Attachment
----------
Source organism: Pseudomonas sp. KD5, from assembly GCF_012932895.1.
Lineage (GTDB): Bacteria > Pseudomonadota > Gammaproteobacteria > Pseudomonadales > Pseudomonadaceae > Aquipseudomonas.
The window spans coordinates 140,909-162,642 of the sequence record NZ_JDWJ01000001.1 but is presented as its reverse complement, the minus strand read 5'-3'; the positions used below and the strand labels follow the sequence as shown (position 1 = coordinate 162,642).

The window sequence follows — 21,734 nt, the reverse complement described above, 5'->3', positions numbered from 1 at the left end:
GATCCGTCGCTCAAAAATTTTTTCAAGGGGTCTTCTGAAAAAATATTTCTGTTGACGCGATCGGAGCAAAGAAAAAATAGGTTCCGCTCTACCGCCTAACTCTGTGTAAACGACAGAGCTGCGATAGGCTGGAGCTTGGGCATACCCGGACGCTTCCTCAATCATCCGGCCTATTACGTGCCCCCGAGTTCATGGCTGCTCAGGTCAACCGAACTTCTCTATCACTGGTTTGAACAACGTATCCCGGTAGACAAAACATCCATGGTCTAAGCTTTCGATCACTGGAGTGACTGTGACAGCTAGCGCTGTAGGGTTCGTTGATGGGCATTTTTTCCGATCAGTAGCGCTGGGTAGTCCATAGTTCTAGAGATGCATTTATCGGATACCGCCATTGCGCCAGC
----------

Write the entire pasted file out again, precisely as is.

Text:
Source organism: Pseudomonas sp. KD5, from assembly GCF_012932895.1.
Lineage (GTDB): Bacteria > Pseudomonadota > Gammaproteobacteria > Pseudomonadales > Pseudomonadaceae > Aquipseudomonas.
The window spans coordinates 140,909-162,642 of the sequence record NZ_JDWJ01000001.1 but is presented as its reverse complement, the minus strand read 5'-3'; the positions used below and the strand labels follow the sequence as shown (position 1 = coordinate 162,642).

The window sequence follows — 21,734 nt, the reverse complement described above, 5'->3', positions numbered from 1 at the left end:
GATCCGTCGCTCAAAAATTTTTTCAAGGGGTCTTCTGAAAAAATATTTCTGTTGACGCGATCGGAGCAAAGAAAAAATAGGTTCCGCTCTACCGCCTAACTCTGTGTAAACGACAGAGCTGCGATAGGCTGGAGCTTGGGCATACCCGGACGCTTCCTCAATCATCCGGCCTATTACGTGCCCCCGAGTTCATGGCTGCTCAGGTCAACCGAACTTCTCTATCACTGGTTTGAACAACGTATCCCGGTAGACAAAACATCCATGGTCTAAGCTTTCGATCACTGGAGTGACTGTGACAGCTAGCGCTGTAGGGTTCGTTGATGGGCATTTTTTCCGATCAGTAGCGCTGGGTAGTCCATAGTTCTAGAGATGCATTTATCGGATACCGCCATTGCGCCAGC